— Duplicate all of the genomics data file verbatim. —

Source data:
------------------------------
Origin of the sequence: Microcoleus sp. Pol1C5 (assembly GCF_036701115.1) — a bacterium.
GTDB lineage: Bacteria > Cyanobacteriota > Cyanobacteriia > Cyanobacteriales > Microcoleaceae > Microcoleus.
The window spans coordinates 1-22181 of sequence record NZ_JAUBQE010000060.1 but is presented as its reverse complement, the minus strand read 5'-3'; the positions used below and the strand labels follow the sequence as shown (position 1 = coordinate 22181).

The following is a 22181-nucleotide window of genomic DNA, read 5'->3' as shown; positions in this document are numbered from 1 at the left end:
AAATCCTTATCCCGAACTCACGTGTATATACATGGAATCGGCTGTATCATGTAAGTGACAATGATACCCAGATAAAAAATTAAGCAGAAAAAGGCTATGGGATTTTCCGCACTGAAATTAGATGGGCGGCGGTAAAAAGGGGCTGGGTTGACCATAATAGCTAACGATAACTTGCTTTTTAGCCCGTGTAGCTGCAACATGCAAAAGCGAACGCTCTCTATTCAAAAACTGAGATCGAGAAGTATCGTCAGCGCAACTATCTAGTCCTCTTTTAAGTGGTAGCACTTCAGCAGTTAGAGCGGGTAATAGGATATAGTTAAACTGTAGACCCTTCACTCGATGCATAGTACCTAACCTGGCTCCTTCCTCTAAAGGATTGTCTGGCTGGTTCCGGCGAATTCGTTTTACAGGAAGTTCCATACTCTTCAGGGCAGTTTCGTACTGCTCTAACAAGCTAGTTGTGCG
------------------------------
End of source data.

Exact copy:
Origin of the sequence: Microcoleus sp. Pol1C5 (assembly GCF_036701115.1) — a bacterium.
GTDB lineage: Bacteria > Cyanobacteriota > Cyanobacteriia > Cyanobacteriales > Microcoleaceae > Microcoleus.
The window spans coordinates 1-22181 of sequence record NZ_JAUBQE010000060.1 but is presented as its reverse complement, the minus strand read 5'-3'; the positions used below and the strand labels follow the sequence as shown (position 1 = coordinate 22181).

The following is a 22181-nucleotide window of genomic DNA, read 5'->3' as shown; positions in this document are numbered from 1 at the left end:
AAATCCTTATCCCGAACTCACGTGTATATACATGGAATCGGCTGTATCATGTAAGTGACAATGATACCCAGATAAAAAATTAAGCAGAAAAAGGCTATGGGATTTTCCGCACTGAAATTAGATGGGCGGCGGTAAAAAGGGGCTGGGTTGACCATAATAGCTAACGATAACTTGCTTTTTAGCCCGTGTAGCTGCAACATGCAAAAGCGAACGCTCTCTATTCAAAAACTGAGATCGAGAAGTATCGTCAGCGCAACTATCTAGTCCTCTTTTAAGTGGTAGCACTTCAGCAGTTAGAGCGGGTAATAGGATATAGTTAAACTGTAGACCCTTCACTCGATGCATAGTACCTAACCTGGCTCCTTCCTCTAAAGGATTGTCTGGCTGGTTCCGGCGAATTCGTTTTACAGGAAGTTCCATACTCTTCAGGGCAGTTTCGTACTGCTCTAACAAGCTAGTTGTGCG